Copyright 2020 text by Vinnie Branigan [ TEACHER ]. All rights reserved.


Excellent discussion! yep, the teeth do look wrong; from Vinnie's pic, I can see 4 teeth from the profile heading back into the head, so there must be 8 in total. The rear one could easily be removed of course, but it doesn't look like a moulding issue to me; that would have to be included in the design, IMHO. Does anyone one know how these figures are created? It seems that Dragon use 3D software on their AFVs and I assume these are transferred to milling machines to make the mould. Are the figures deigned in 3D? Or is there someone sculpting them and they're then scanned in and maybe refined? I know that GamesWorkshop now produce some masters in the computer and they are then milled, whereas previously their plastic kits were sculpted as 3ups, 3 x the size of the final piece and pantographed down for the moulds. Rob
AUG 23, 2006 - 08:27 PM
I think in the case of a brand new kit like this one, except for the reviewer, very few of us have actually got it from the horse's mouth (seen it in the plastic, I mean), so batting it about a thread is the only option. Maybe as more of us get our hands on the kit in question, there might be some Reader Reviews. So when are those promised Gen2 1/16 figs actually hitting the LHS? OK, they haven't been promised . I just live in eternal hope of avoiding the day I have to cough up for resin
AUG 23, 2006 - 11:16 PM
Hi, Jim, David has hit the nail - I would say none of the contributors, other than Vinnie, actually owns the model. But Vinnie's review allows for some comments based on the photographs and on previous experience with G2 sets. Even then every comment has been very conservative (well, at least those which were critical). I believe this is still useful, if the comments are sound. What is more, the rules of the site do not allow for actual reviews unless one own the model (which, I hasten to say, is obviously logical). One thing that I consider beyond argument is that , generally speaking, the critical reviews were supported by facts, familiarity with the subject and actual experience - even by relevant images. So, in my book these have been perfectly admissible and polite, even allowing for the fact that they have not been done with the actual kit at hand. Those critics which have been more generic and subjective and could be considered to have carried less weight are comparable to similar ones which have been completely positive, but do not carry more weight nor more objectivity. Regards, Daniel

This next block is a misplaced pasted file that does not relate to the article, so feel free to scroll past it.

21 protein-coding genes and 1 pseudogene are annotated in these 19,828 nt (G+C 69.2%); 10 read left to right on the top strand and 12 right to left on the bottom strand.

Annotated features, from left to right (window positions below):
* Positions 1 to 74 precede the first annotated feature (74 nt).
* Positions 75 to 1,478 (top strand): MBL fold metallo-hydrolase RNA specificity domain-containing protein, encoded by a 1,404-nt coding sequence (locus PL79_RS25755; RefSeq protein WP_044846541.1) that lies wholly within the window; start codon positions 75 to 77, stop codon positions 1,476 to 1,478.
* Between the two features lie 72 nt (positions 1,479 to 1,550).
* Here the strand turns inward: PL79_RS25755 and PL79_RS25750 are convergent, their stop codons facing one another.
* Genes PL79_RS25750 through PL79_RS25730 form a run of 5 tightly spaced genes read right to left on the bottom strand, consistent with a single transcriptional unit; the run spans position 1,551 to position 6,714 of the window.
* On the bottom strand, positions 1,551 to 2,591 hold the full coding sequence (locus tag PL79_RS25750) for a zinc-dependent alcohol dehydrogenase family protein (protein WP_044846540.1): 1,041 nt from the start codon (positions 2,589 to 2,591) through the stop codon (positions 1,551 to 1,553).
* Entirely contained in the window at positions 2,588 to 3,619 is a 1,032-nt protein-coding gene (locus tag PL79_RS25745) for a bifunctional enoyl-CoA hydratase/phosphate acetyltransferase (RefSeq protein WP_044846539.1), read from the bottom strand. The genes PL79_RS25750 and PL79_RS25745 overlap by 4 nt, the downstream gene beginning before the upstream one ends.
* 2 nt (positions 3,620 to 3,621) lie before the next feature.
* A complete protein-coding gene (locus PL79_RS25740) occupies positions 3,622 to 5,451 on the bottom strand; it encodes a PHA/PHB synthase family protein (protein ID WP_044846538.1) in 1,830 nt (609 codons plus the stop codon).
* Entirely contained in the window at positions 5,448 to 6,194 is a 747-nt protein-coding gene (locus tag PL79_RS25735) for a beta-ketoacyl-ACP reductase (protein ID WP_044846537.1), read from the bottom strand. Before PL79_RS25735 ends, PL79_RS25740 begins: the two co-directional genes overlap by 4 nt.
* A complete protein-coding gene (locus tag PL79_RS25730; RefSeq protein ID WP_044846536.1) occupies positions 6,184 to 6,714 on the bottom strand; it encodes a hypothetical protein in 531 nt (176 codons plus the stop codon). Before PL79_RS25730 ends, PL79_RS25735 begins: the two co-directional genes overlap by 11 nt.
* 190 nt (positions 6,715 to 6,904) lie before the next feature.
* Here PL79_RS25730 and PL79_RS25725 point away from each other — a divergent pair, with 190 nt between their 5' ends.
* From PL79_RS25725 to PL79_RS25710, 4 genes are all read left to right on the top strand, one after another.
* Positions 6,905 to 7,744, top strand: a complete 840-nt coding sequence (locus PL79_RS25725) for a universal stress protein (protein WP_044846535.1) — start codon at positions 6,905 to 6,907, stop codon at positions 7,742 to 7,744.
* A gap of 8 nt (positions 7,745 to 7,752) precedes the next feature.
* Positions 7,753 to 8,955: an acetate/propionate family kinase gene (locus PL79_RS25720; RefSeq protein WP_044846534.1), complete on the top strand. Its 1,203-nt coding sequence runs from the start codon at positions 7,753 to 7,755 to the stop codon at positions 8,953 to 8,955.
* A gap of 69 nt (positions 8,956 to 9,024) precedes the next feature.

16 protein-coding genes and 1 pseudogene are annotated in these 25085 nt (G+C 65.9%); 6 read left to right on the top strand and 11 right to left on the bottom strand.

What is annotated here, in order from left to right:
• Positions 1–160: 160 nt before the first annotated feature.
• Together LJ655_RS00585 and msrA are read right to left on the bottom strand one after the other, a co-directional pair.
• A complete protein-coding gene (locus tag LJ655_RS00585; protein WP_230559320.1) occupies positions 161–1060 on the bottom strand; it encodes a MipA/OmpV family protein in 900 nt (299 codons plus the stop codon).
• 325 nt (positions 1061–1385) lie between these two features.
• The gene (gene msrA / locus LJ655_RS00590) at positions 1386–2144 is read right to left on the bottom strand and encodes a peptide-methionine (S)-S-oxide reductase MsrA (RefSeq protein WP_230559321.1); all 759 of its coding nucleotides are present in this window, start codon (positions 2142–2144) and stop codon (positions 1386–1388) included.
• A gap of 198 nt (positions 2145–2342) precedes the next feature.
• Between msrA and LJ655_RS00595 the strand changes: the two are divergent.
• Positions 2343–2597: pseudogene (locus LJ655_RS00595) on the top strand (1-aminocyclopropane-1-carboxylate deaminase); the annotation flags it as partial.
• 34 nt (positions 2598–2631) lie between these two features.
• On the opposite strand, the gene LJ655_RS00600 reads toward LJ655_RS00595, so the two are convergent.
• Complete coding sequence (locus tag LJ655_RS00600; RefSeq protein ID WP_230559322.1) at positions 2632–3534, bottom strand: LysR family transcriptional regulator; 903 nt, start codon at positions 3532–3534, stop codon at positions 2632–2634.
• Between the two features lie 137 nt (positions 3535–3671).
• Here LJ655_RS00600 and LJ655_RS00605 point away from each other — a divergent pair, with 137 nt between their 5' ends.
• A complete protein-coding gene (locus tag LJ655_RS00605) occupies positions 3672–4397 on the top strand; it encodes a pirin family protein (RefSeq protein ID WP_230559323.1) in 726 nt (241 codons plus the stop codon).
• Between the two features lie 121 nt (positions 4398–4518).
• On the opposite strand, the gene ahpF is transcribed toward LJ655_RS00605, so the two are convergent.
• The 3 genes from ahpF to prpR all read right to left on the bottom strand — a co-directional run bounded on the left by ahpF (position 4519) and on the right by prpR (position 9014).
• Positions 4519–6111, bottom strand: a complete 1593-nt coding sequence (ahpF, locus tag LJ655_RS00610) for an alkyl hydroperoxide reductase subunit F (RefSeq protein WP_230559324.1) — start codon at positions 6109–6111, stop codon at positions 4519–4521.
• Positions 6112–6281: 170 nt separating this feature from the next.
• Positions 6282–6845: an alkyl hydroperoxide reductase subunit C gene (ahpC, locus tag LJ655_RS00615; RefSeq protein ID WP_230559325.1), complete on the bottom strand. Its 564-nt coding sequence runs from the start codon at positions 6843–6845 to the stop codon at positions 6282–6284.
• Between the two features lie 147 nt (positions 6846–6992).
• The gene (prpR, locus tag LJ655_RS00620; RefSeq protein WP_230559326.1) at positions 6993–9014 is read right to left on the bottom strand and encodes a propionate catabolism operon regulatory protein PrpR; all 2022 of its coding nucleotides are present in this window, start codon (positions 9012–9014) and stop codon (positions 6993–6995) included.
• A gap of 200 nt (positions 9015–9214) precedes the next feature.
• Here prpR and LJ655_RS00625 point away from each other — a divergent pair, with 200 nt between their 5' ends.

AUG 24, 2006 - 02:12 AM
I totally agree! This is the place for these sort of comments....... since we get samples ahead of the shops, thanks to Dragon, then we can't expect people not to comment until they hit the shops, that's what these topics are for...............to comment on what's been said in the review, and the kit as shown in the review pictures. Perfectly correct guys! Vinnie
AUG 24, 2006 - 02:16 AM
I agree, that is exactly what these threads are for, to discuss the object at hand. However, I do not see it as 'duking' anything out. Its simply putting forth the facts on one hand and the other hand trying to sell a kit at all costs. It's just that the two dont always mix together... Rob, From what I understand DML figures are sculpted in 1/16th scale, then panographed down to scale. I would dare to say thats what Tamiya is doing as well by looking at their identical 35th and 48th scale sets.
AUG 24, 2006 - 03:40 AM
For my 2 cents worth, something like this kit wouldn't have even been dreamed of 30 yrs. ago. I just thank the Dragon folks for giving me the chance for modeling a whole toop of these horsemen in a copse of woods somewhere. With less scratching on my end. I agree with the teeth thing, but, not for nothing, when it comes right down to it, a well laid out group of these guys on some nifty bridge or terrain, ...... as one who models for an overall look or effect .... I can overlook the teeth thing. Also the horses can be used any where or time period with a little hack and slash work. Cheyenne Don't look a gift horse in the mouth ...... sorry .... had to do that , or it just wouldn't be me......
AUG 24, 2006 - 04:30 AM
Hola cheyenne, We all agree that, technologically, G2 figures have set new levels, and all of us are glad with it. But G2 figures still present some problems which have nothing to do with technology, but with insufficient research, or other issues. And there is room for improvement in these areas. If we just stand complacent, and just sing the excellences (and excellences there are) of every new set, the Dragon people is unlikely to be encouraged to do better with those things which are not so excellent. Of course the above is a reasoning universally applicable! Daniel
AUG 25, 2006 - 05:18 PM
I think they look fairly well My first horseys :-)
NOV 19, 2006 - 01:51 AM
No comments?
NOV 19, 2006 - 05:56 PM